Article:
Everyone who ever worked with Barbara in the many groups and campaigns that involved her across a broad range of political issues mentioned that she was an organization builder. She understood the importance of infrastructure and, like many women activists, she was willing to do the unheralded and unrecognized work that keeps organizations going.
For example, Barbara was treasurer of the New York branch for 20 years — a fairly thankless job, especially in a large branch. She found it hard to accept that members did not always fulfill their organizational responsibilities, including paying their dues. In spite of her frustration, she did not quit the Treasurer’s job, but kept at it until her health began to fail.
When Barbara committed to something, she saw it through, sometimes in the face of bitter disappointment. That was certainly the case with her participation in the New York chapter of Labor Party Advocates, a national organization established in 1996. LPA seemed perfectly in line with Solidarity’s commitment to independent political action and to building rank-and-file union power. Because she believed so strongly in that mission, Barbara persevered through bruising battles with sectarian forces inside the chapter until it finally dissolved.
In other projects, Barbara’s determination and dedication had a happier outcome and were significant contributions to success. From the mid-1970s through the 1980s, CARASA, the Committee for Abortion Rights and Against Sterilization Abuse, was her political focus. Barbara was no doubt drawn to this issue in part because of her life experience. She was a founding member of CARASA, which was organized in 1977 in response to the Hyde Amendment (which denied the use of federal funds for abortion and penalized low-income women dependent on Medicaid for their healthcare).
An opportunity to put socialist-feminist politics into action, CARASA offered an alternative to the liberal feminists’ exclusive concentration on abortion rights. Developing the concept of reproductive rights, CARASA articulated a pro-working class and anti-racist program of reforms organized to provide women control over their reproductive lives, including the right to have (as well as not to have) children.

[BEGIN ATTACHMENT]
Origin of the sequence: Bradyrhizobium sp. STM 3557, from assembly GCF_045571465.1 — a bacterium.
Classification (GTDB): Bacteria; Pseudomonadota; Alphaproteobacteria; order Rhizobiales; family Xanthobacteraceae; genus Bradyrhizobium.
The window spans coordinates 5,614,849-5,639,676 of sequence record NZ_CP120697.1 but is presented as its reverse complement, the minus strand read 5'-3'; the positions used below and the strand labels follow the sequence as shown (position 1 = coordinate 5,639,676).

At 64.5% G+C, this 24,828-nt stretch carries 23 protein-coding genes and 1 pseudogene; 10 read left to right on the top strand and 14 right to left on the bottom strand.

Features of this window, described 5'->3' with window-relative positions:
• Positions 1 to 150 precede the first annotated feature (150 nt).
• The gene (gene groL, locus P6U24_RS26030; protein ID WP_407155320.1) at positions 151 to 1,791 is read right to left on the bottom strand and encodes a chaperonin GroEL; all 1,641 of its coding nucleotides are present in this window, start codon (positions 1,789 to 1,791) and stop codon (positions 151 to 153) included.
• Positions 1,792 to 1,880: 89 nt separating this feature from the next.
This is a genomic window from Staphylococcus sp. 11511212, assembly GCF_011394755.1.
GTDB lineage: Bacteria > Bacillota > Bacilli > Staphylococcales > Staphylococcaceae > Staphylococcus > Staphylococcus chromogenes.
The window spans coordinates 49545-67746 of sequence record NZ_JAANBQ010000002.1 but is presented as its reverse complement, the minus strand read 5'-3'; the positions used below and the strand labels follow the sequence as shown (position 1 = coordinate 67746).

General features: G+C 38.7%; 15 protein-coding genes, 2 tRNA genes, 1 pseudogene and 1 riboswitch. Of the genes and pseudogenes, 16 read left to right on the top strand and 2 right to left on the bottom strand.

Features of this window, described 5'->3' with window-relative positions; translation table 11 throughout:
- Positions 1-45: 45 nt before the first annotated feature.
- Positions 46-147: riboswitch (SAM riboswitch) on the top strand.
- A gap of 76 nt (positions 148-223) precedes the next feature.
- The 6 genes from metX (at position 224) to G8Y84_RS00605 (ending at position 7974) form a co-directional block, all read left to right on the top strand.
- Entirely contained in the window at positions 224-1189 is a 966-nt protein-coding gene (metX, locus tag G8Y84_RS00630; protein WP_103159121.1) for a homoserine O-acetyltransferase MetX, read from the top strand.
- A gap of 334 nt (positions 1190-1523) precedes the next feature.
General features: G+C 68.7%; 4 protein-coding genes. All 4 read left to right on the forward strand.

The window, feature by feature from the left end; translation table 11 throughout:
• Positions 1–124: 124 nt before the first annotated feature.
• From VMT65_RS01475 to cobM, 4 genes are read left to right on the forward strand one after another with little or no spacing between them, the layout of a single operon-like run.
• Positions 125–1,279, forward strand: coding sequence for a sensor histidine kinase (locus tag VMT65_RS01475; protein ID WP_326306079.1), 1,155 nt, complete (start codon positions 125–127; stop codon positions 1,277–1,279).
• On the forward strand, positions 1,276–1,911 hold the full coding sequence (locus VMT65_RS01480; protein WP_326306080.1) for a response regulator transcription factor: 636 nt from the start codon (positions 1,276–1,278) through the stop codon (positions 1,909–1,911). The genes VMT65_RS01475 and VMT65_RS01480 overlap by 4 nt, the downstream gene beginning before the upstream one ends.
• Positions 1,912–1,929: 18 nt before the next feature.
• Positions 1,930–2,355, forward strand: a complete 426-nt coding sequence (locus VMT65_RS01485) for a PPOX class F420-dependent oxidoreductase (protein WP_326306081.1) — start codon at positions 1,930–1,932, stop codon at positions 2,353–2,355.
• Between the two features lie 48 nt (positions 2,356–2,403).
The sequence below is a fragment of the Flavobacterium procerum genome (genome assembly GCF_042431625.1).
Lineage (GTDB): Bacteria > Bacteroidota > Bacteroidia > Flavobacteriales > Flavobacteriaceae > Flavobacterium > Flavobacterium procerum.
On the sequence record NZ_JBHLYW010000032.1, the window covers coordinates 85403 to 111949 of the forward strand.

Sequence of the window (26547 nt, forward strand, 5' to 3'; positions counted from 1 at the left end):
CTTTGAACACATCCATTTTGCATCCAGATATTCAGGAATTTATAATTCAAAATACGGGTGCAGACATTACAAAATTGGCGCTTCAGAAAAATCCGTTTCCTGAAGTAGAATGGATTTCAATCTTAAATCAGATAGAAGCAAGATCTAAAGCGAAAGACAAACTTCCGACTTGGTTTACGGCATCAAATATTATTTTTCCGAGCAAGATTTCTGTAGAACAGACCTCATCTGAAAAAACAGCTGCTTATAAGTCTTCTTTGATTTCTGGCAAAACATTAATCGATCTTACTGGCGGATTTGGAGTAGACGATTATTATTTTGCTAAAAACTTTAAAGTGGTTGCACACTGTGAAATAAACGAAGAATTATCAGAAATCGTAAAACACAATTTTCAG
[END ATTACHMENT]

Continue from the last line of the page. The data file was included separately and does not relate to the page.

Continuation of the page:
The reproductive rights agenda centered on issues essential to working-class women’s lives, and, according to Sue Davis, another CARASA activist, Barbara was foremost in pushing the organization to make contact with the labor movement and working class women. Sue recounts that Barbara was probably the oldest member of the group but “#8220;her energy was wonderful and an inspiration; she took on all kinds of tasks for the group — whatever was needed, she just did it.”
CARASA’s influence on feminist politics in the US continued long after the group itself closed down. Their ideas have been taken up, especially by women of color organizations, who have expanded the activist program to encompass what they define as reproductive justice.
In 1979, CARASA published Women Under Attack: Abortion, Sterilization Abuse, and Reproductive Freedom. A second edition (with a different subtitle), published by South End Press in 1989, remains in print and continues to be used in classes and study groups.
Throughout her life Barbara made friends of comrades; she created a social world through her political activity. She had a gift for building relationships across generations; partly because she was non-judgmental and open, partly because she didn’t need to be the “#8220;big one” or “#8220;in charge.” Indeed, Barbara sometimes underestimated her own contributions and capacities, instead pushing others forward.
In 1984, tragedy again entered Barbara’s life, when Steve was diagnosed with mesothelioma, a fatal lung disease caused by his exposure to asbestos when he worked (and did political organizing) in the Philadelphia shipyards during the early years of World War II. Steve was not interested in pursuing a lawsuit against the companies who were well aware of but suppressed knowledge of the dangers asbestos posed.